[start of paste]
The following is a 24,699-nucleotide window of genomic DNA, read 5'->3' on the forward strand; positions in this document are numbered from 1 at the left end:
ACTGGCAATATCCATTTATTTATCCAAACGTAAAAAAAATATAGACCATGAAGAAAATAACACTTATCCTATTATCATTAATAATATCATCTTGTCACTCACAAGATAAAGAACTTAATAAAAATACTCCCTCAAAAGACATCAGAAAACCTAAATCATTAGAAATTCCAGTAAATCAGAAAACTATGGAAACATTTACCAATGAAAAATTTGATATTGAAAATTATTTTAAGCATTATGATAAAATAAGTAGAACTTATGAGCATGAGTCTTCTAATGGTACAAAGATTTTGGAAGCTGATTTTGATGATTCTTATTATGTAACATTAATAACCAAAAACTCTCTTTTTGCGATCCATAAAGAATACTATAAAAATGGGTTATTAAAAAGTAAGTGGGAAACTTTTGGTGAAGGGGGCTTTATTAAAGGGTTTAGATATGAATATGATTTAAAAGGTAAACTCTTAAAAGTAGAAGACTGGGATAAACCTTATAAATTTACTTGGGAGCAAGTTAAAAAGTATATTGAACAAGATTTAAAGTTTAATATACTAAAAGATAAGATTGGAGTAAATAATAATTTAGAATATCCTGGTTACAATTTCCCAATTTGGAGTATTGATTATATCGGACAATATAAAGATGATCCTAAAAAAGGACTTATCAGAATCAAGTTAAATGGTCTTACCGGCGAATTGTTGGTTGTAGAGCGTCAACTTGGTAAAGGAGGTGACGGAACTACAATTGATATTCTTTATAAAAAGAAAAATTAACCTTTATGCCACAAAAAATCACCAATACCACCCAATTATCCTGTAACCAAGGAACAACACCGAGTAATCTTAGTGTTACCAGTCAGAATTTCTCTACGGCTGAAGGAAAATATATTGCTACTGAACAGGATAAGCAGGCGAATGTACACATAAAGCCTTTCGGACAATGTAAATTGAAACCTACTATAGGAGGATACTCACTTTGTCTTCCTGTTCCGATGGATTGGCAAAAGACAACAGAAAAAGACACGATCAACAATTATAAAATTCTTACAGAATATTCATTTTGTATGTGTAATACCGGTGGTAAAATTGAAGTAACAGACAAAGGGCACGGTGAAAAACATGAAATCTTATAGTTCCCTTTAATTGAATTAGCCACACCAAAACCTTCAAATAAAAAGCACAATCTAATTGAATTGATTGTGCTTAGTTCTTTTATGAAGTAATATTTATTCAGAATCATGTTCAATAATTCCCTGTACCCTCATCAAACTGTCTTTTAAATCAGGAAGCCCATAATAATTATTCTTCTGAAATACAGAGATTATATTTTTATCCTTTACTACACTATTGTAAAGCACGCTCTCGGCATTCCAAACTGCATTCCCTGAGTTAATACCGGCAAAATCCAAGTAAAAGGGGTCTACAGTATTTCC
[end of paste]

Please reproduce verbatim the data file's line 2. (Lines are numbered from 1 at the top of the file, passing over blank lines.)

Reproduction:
ACTGGCAATATCCATTTATTTATCCAAACGTAAAAAAAATATAGACCATGAAGAAAATAACACTTATCCTATTATCATTAATAATATCATCTTGTCACTCACAAGATAAAGAACTTAATAAAAATACTCCCTCAAAAGACATCAGAAAACCTAAATCATTAGAAATTCCAGTAAATCAGAAAACTATGGAAACATTTACCAATGAAAAATTTGATATTGAAAATTATTTTAAGCATTATGATAAAATAAGTAGAACTTATGAGCATGAGTCTTCTAATGGTACAAAGATTTTGGAAGCTGATTTTGATGATTCTTATTATGTAACATTAATAACCAAAAACTCTCTTTTTGCGATCCATAAAGAATACTATAAAAATGGGTTATTAAAAAGTAAGTGGGAAACTTTTGGTGAAGGGGGCTTTATTAAAGGGTTTAGATATGAATATGATTTAAAAGGTAAACTCTTAAAAGTAGAAGACTGGGATAAACCTTATAAATTTACTTGGGAGCAAGTTAAAAAGTATATTGAACAAGATTTAAAGTTTAATATACTAAAAGATAAGATTGGAGTAAATAATAATTTAGAATATCCTGGTTACAATTTCCCAATTTGGAGTATTGATTATATCGGACAATATAAAGATGATCCTAAAAAAGGACTTATCAGAATCAAGTTAAATGGTCTTACCGGCGAATTGTTGGTTGTAGAGCGTCAACTTGGTAAAGGAGGTGACGGAACTACAATTGATATTCTTTATAAAAAGAAAAATTAACCTTTATGCCACAAAAAATCACCAATACCACCCAATTATCCTGTAACCAAGGAACAACACCGAGTAATCTTAGTGTTACCAGTCAGAATTTCTCTACGGCTGAAGGAAAATATATTGCTACTGAACAGGATAAGCAGGCGAATGTACACATAAAGCCTTTCGGACAATGTAAATTGAAACCTACTATAGGAGGATACTCACTTTGTCTTCCTGTTCCGATGGATTGGCAAAAGACAACAGAAAAAGACACGATCAACAATTATAAAATTCTTACAGAATATTCATTTTGTATGTGTAATACCGGTGGTAAAATTGAAGTAACAGACAAAGGGCACGGTGAAAAACATGAAATCTTATAGTTCCCTTTAATTGAATTAGCCACACCAAAACCTTCAAATAAAAAGCACAATCTAATTGAATTGATTGTGCTTAGTTCTTTTATGAAGTAATATTTATTCAGAATCATGTTCAATAATTCCCTGTACCCTCATCAAACTGTCTTTTAAATCAGGAAGCCCATAATAATTATTCTTCTGAAATACAGAGATTATATTTTTATCCTTTACTACACTATTGTAAAGCACGCTCTCGGCATTCCAAACTGCATTCCCTGAGTTAATACCGGCAAAATCCAAGTAAAAGGGGTCTACAGTATTTCC